Globalization and the Fourth Industrial Revolution have created new opportunities but also disruption and polarization within and between economies and societies. In this context, the World Economic Forum introduced last year the new Global Competitiveness Index 4.0, a much-needed new economic compass, building on 40 years of experience of benchmarking the drivers of long-term competitiveness.
The index is an annual yardstick for policy-makers to look beyond short-term and reactionary measures and to instead assess their progress against the full set of factors that determine productivity. These are organized into 12 pillars: Institutions; Infrastructure; ICT adoption; Macroeconomic stability; Health; Skills; Product market; Labour market; Financial system; Market size; Business dynamism; and Innovation capability.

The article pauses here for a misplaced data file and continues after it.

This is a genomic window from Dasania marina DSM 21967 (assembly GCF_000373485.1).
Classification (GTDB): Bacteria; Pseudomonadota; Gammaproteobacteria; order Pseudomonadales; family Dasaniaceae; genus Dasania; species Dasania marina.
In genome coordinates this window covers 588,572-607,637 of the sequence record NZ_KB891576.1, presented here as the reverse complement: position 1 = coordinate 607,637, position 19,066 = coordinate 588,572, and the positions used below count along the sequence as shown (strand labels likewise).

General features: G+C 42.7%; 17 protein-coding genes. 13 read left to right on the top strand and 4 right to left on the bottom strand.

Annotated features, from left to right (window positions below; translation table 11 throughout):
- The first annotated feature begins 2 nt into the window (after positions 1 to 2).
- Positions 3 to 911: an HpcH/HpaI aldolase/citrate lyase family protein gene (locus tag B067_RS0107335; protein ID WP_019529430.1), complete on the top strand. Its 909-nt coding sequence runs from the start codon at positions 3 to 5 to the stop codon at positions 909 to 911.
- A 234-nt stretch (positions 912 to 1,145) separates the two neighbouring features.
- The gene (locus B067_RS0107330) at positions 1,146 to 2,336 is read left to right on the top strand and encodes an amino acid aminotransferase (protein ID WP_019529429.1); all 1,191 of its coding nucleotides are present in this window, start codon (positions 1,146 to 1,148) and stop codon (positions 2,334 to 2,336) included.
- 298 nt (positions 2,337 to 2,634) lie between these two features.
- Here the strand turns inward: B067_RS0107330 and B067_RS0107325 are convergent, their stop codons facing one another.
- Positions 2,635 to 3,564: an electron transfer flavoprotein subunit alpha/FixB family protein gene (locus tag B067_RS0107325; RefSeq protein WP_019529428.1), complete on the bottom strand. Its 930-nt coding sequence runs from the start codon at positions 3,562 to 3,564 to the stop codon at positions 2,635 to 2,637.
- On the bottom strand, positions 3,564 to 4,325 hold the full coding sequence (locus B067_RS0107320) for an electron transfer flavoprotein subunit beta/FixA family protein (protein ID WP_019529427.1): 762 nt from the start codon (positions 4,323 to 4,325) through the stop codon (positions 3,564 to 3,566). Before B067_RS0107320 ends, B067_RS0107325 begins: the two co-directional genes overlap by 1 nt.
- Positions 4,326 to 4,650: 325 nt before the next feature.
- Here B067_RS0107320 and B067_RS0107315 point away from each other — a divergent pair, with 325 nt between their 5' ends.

A country’s performance on the overall GCI results as well as each of its components is reported as a ‘progress score’ on a 0-to-100 scale, where 100 represents the ‘frontier’, an ideal state where an issue ceases to be a constraint to productivity growth. Each country should aim to move closer to the frontier on each component of the index. The GCI 4.0 allows economies to monitor progress over time. This approach emphasizes that competitiveness is not a zero-sum game between countries—it is achievable for all countries.
The Global Competitiveness Report is designed to help policy-makers, business leaders and other stakeholders shape their economic strategies in the era of the Fourth Industrial Revolution. We hope it will also serve as a call to action to engage in the visionary and bold leadership required to build a new economic agenda for growing, sustainable and inclusive economies that provide opportunity for all.